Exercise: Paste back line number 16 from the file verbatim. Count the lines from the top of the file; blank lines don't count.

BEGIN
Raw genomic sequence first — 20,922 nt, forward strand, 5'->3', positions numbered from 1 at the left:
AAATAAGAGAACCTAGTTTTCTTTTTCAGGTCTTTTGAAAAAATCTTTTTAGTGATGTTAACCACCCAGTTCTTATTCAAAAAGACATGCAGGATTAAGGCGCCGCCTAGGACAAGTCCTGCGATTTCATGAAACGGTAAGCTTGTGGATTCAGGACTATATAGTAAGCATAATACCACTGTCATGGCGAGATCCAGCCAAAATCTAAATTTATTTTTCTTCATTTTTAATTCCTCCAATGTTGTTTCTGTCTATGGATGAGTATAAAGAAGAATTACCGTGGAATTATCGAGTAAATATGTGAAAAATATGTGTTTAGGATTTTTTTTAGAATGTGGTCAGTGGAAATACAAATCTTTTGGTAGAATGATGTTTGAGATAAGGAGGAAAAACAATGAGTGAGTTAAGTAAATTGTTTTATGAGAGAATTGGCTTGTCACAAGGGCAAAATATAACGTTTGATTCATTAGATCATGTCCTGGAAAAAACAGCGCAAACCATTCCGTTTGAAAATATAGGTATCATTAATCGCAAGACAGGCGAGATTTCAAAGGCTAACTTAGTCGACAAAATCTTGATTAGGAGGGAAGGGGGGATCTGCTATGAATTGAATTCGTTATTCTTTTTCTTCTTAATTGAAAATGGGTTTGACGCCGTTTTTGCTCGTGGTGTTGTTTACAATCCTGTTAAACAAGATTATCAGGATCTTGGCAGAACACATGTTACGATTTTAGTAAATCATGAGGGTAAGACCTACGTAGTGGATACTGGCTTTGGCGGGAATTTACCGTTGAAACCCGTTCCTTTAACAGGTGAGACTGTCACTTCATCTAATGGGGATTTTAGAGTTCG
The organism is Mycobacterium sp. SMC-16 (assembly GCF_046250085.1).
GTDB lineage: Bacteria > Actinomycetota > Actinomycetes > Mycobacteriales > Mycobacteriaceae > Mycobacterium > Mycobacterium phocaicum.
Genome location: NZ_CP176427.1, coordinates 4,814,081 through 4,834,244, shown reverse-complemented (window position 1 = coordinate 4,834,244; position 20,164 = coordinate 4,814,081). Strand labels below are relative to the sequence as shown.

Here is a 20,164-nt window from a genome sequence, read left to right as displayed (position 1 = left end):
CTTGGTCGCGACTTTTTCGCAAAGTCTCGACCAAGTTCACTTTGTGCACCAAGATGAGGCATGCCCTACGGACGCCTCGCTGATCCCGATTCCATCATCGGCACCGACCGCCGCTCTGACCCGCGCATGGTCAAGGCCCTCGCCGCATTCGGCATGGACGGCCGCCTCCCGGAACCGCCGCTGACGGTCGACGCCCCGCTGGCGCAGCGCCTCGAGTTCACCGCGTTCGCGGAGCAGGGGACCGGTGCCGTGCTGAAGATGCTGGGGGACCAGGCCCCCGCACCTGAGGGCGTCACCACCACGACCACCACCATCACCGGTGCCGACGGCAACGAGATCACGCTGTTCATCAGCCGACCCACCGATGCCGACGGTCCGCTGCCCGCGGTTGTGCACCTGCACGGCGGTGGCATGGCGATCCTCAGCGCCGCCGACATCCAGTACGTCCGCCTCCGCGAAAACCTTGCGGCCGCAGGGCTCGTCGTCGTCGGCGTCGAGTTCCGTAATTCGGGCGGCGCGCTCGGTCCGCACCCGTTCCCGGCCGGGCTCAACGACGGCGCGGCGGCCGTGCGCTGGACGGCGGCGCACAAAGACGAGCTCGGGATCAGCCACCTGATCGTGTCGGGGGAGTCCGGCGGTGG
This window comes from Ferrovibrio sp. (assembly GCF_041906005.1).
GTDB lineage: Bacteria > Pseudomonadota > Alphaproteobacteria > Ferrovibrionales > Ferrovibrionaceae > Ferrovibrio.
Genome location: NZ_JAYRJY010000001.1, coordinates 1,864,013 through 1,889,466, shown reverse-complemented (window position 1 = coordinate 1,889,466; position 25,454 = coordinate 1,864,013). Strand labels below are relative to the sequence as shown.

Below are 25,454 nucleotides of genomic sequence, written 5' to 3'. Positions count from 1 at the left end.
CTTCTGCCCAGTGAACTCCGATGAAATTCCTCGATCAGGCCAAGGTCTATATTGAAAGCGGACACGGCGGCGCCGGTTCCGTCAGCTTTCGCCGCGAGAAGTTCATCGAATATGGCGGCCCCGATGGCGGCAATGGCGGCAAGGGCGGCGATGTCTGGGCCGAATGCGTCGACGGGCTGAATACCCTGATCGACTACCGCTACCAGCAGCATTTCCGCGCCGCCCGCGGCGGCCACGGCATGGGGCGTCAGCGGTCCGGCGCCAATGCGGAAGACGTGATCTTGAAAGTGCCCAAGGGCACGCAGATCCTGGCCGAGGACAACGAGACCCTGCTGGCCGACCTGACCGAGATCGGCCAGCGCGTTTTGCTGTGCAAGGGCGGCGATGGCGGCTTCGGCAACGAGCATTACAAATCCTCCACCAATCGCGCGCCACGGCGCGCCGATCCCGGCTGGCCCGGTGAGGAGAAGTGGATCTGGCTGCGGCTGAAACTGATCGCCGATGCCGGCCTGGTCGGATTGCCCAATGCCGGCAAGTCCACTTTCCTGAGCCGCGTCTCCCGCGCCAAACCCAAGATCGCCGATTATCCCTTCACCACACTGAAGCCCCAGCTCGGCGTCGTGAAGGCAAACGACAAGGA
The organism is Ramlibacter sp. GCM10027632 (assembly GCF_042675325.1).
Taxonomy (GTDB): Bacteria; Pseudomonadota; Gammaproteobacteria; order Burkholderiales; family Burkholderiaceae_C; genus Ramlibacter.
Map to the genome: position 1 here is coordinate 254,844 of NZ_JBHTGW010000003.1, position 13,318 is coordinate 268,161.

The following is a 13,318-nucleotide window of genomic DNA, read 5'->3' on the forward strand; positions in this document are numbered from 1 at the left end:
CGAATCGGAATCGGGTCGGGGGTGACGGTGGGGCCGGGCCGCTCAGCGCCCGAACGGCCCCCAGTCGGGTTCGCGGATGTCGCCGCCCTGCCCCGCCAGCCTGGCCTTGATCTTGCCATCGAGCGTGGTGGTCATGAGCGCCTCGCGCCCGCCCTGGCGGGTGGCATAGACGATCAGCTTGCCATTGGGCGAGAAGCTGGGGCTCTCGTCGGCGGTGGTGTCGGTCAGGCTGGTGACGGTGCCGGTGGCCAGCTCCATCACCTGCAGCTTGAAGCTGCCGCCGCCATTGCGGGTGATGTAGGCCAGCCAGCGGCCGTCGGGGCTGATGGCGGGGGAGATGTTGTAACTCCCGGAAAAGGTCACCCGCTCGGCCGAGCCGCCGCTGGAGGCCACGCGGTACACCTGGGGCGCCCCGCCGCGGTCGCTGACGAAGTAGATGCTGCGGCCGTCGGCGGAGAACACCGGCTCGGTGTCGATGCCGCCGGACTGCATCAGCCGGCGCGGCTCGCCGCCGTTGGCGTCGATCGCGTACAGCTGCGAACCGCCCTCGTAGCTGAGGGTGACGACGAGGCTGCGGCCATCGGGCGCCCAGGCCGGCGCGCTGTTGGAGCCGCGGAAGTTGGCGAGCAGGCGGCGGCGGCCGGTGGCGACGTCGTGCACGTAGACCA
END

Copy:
The following is a 13,318-nucleotide window of genomic DNA, read 5'->3' on the forward strand; positions in this document are numbered from 1 at the left end: